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Safety inspections and safety audits are critical tools in achieving EHS compliance. But while they’re often used interchangeably, they’re actually two different processes designed to address two different aspects of workplace safety management.
Not sure about the gap between inspection vs. audit? Here are a few key differences and when you need an inspection or an audit.
A safety inspection is a formalized process of documenting safety hazards and unsafe practices in your workplace. They come in many different forms depending on what is being tested and the unique hazards faced by your organization.
This is typically conducted by a certified safety inspector. They can be completed internally by your safety team or externally by a third-party organization, like the Occupational Safety and Health Administration (OSHA).
A safety audit is similar in principle, but the focus is slightly different.
A safety audit also examines hazards but through a degree of removal. It looks at your organization’s processes and procedures related to safety and health.
Audits generally serve two purposes:
Note that these goals may be entirely separate. A program may be compliant with safety regulations but still have critical weaknesses that leave your workers at risk of harm.
An audit uses a structured process to examine whether your company is compliant and to check for weaknesses. Keep in mind that an internal audit can also be used to determine whether your program is meeting the goals your organization set, like reducing the number of injuries.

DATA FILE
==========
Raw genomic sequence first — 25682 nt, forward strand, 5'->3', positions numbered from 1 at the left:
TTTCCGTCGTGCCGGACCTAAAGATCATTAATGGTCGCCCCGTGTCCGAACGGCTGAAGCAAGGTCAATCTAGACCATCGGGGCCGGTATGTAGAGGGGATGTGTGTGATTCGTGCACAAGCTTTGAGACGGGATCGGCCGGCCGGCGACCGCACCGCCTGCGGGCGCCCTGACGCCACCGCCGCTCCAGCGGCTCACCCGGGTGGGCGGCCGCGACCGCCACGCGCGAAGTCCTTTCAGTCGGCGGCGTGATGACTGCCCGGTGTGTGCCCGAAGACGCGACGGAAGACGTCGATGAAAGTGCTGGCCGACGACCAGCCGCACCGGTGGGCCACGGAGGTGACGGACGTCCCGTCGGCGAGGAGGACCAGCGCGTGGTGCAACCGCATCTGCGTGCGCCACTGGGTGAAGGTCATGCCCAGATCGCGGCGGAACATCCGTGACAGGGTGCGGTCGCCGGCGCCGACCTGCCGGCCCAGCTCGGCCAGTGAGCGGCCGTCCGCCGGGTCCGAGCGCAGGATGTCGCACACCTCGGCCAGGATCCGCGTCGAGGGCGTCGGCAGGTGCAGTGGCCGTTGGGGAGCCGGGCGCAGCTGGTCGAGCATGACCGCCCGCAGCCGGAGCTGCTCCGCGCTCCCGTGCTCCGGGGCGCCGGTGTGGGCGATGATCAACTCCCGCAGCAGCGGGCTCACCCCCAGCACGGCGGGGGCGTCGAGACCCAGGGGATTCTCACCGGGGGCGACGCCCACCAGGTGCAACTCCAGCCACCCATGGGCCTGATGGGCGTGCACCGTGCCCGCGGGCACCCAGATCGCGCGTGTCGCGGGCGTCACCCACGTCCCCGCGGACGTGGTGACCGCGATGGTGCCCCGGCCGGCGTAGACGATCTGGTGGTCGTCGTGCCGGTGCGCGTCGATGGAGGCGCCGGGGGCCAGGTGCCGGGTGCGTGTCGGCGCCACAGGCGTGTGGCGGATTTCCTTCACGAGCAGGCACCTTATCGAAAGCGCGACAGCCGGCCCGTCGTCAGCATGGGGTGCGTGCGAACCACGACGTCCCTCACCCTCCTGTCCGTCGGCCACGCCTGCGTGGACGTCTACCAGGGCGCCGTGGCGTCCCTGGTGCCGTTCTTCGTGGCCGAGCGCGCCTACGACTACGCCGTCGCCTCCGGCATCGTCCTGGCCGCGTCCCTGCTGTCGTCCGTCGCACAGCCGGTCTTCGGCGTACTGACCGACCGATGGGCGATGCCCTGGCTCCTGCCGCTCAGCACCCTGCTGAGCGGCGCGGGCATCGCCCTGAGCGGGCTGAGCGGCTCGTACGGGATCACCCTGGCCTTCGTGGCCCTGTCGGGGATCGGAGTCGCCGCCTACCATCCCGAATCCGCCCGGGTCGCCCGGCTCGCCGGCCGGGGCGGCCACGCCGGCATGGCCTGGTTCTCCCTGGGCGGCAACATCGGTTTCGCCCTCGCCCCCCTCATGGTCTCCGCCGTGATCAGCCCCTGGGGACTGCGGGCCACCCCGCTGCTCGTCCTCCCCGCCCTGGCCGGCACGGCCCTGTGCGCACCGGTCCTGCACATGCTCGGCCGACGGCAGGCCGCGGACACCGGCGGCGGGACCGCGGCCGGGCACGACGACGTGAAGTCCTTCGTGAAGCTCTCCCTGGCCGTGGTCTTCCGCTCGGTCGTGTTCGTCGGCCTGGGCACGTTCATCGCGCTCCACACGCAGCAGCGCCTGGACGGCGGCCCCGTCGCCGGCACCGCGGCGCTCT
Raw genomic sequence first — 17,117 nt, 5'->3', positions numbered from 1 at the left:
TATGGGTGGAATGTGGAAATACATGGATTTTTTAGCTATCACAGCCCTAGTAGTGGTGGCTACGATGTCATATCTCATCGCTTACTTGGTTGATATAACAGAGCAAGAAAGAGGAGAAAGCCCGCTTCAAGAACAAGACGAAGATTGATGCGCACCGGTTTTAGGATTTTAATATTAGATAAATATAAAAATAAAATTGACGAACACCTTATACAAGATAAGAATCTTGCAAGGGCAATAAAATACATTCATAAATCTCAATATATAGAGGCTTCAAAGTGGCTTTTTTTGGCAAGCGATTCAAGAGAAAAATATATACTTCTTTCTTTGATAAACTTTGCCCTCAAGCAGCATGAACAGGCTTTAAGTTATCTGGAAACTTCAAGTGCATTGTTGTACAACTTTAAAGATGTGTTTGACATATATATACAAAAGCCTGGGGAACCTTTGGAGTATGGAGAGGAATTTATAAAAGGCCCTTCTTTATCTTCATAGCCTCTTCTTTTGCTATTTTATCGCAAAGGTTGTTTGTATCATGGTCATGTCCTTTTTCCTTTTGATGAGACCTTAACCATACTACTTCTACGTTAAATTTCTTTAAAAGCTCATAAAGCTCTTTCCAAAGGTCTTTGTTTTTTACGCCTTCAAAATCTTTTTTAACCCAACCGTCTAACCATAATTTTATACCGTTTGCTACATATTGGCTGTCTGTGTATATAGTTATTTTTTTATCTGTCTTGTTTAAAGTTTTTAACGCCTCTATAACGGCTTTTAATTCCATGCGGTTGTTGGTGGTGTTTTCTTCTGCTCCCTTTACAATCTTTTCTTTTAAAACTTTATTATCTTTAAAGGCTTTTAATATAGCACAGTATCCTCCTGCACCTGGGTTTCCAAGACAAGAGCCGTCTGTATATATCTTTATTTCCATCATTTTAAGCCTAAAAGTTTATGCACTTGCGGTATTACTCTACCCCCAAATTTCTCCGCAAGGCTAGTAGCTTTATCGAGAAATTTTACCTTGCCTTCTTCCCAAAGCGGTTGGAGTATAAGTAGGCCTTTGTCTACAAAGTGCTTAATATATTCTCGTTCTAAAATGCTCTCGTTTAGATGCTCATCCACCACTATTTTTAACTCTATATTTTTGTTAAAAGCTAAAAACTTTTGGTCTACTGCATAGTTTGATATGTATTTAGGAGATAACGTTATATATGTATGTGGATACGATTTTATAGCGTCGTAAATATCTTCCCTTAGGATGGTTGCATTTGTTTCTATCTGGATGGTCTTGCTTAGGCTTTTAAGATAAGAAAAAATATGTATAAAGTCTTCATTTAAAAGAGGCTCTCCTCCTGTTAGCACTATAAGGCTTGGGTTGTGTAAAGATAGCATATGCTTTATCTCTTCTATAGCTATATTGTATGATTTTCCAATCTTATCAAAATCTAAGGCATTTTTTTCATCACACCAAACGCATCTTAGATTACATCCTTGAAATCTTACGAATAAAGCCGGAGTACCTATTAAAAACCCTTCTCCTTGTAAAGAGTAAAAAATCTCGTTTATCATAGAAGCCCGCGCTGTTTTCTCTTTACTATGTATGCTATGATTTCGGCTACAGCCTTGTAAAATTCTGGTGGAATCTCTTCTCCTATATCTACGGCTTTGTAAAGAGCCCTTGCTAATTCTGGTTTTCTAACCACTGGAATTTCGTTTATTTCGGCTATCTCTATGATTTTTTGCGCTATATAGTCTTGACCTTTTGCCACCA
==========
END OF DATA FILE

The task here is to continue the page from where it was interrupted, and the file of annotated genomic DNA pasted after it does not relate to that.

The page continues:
With that in mind, let’s talk about the similarities and differences between an inspection and an audit.
Both are structured processes of examination used to promote workplace safety. Both may be conducted internally or externally, though safety audits are often conducted externally.
The biggest difference between the two is what they focus on.
Safety inspections focus on the hazards in your work environment, as well as hazard communication. Safety audits, on the other hand, focus on the processes your organization uses to address these hazards and protect workers.
So, for example, a safety audit could be conducted to determine whether your organization has effective safety inspection processes.
Safety inspections generally benefit from the eye of someone who is familiar with the workplace, which is why they’re often conducted internally. Safety audits, on the other hand, can benefit from an objective outsider’s perspective to look at a program without bias.
Both have their place in your organization, and both can play a critical role in improving safety in the workplace. You just have to know when to use each and how to make the most of your findings in either case.
Whether you need a safety inspection or a safety audit depends on the issue you’re trying to address. At the end of the day, the difference between an inspection vs. audit is a matter of focus. Do you need to focus on hazards, or the processes to prevent hazards? The short answer? You need both. But managing your team to ensure maximum efficiency is an undertaking in its own right.
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